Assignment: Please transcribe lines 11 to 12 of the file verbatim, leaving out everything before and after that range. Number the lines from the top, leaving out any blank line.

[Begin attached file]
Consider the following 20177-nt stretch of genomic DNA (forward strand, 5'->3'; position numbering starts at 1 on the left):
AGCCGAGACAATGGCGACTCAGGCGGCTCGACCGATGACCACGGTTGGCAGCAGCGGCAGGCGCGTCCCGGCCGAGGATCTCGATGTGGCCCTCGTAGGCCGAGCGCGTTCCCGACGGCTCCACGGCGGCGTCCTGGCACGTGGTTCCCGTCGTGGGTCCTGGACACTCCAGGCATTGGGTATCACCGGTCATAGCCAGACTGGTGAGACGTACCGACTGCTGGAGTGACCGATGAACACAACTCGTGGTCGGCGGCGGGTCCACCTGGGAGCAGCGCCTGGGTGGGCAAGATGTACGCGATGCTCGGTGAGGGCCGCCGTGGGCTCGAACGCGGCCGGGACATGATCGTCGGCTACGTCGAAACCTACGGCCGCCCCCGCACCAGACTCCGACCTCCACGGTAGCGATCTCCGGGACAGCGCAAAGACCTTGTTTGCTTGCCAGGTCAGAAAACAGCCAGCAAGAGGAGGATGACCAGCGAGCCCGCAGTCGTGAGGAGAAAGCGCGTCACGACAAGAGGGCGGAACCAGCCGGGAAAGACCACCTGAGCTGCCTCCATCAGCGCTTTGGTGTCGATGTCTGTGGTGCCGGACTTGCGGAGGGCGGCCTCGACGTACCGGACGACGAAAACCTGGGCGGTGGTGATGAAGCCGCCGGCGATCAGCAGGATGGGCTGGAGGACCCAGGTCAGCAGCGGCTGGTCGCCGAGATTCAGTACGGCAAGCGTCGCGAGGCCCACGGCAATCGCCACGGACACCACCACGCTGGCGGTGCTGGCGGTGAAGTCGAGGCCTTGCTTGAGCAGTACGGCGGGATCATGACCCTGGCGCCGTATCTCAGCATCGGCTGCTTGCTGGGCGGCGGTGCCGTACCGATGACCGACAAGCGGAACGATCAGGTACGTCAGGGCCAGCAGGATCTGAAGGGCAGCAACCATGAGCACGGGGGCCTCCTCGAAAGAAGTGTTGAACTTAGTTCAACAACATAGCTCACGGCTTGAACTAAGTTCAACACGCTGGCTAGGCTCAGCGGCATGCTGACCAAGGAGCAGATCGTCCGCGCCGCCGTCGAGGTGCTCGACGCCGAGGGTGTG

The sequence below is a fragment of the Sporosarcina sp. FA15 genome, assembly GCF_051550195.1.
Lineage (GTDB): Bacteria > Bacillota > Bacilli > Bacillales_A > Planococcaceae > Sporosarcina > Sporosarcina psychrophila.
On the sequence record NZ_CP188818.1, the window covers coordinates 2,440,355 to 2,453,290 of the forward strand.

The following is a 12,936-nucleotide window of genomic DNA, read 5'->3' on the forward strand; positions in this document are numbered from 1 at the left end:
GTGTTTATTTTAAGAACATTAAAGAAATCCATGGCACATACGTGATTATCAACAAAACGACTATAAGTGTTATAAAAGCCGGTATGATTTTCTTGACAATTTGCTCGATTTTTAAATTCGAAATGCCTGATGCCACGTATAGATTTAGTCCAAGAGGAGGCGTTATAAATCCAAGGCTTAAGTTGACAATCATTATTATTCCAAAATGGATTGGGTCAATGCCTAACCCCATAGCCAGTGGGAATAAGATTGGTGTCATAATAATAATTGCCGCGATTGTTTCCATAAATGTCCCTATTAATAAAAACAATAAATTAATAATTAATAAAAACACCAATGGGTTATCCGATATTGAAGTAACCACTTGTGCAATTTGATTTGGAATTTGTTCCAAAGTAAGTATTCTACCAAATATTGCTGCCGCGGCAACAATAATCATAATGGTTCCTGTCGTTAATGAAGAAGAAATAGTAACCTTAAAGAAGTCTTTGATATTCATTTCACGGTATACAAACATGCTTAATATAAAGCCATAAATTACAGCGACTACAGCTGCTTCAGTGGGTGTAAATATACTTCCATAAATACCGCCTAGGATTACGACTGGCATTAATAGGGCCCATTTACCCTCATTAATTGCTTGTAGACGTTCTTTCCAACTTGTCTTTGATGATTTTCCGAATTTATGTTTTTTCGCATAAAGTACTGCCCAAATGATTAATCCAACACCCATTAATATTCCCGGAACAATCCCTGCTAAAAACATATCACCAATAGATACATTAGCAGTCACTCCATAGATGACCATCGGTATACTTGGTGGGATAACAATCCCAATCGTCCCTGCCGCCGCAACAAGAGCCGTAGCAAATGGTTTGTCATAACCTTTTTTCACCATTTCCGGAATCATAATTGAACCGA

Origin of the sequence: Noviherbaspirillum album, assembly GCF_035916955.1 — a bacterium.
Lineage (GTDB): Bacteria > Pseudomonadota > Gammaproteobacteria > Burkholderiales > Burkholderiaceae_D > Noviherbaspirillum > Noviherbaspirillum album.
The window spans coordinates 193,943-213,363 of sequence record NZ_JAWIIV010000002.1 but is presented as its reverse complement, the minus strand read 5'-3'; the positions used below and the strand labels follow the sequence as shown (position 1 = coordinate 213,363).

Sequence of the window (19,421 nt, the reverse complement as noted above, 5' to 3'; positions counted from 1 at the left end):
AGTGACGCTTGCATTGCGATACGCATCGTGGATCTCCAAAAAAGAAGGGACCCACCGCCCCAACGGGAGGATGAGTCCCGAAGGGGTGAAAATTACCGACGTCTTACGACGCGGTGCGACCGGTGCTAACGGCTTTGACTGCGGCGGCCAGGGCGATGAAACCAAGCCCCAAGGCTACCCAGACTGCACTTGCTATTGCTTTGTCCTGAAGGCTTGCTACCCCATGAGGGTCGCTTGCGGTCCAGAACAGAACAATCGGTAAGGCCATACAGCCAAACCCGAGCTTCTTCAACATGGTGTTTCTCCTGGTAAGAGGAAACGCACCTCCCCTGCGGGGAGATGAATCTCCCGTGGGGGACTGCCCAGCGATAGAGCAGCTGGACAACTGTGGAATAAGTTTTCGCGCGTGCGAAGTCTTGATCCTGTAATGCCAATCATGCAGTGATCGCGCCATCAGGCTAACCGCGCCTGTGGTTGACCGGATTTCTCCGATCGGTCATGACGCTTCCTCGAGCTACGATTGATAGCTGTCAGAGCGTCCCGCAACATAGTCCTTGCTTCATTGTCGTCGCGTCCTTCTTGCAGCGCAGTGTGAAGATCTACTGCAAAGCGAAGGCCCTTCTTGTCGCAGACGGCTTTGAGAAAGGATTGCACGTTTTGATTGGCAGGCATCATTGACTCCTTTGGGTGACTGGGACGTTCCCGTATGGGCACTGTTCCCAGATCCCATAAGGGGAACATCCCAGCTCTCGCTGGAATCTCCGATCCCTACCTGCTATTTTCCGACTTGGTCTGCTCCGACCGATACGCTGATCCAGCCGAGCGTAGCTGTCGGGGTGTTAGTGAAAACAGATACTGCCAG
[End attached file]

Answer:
Sequence of the window (19,421 nt, the reverse complement as noted above, 5' to 3'; positions counted from 1 at the left end):
AGTGACGCTTGCATTGCGATACGCATCGTGGATCTCCAAAAAAGAAGGGACCCACCGCCCCAACGGGAGGATGAGTCCCGAAGGGGTGAAAATTACCGACGTCTTACGACGCGGTGCGACCGGTGCTAACGGCTTTGACTGCGGCGGCCAGGGCGATGAAACCAAGCCCCAAGGCTACCCAGACTGCACTTGCTATTGCTTTGTCCTGAAGGCTTGCTACCCCATGAGGGTCGCTTGCGGTCCAGAACAGAACAATCGGTAAGGCCATACAGCCAAACCCGAGCTTCTTCAACATGGTGTTTCTCCTGGTAAGAGGAAACGCACCTCCCCTGCGGGGAGATGAATCTCCCGTGGGGGACTGCCCAGCGATAGAGCAGCTGGACAACTGTGGAATAAGTTTTCGCGCGTGCGAAGTCTTGATCCTGTAATGCCAATCATGCAGTGATCGCGCCATCAGGCTAACCGCGCCTGTGGTTGACCGGATTTCTCCGATCGGTCATGACGCTTCCTCGAGCTACGATTGATAGCTGTCAGAGCGTCCCGCAACATAGTCCTTGCTTCATTGTCGTCGCGTCCTTCTTGCAGCGCAGTGTGAAGATCTACTGCAAAGCGAAGGCCCTTCTTGTCGCAGACGGCTTTGAGAAAGGATTGCACGTTTTGATTGGCAGGCATCATTGACTCCTTTGGGTGACTGGGACGTTCCCGTATGGGCACTGTTCCCAGATCCCATAAGGGGAACATCCCAGCTCTCGCTGGAATCTCCGATCCCTACCTGCTATTTTCCGACTTGGTCTGCTCCGACCGATACGCTGATCCAGCCGAGCGTAGCTGTCGGGGTGTTAGTGAAAACAGATACTGCCAG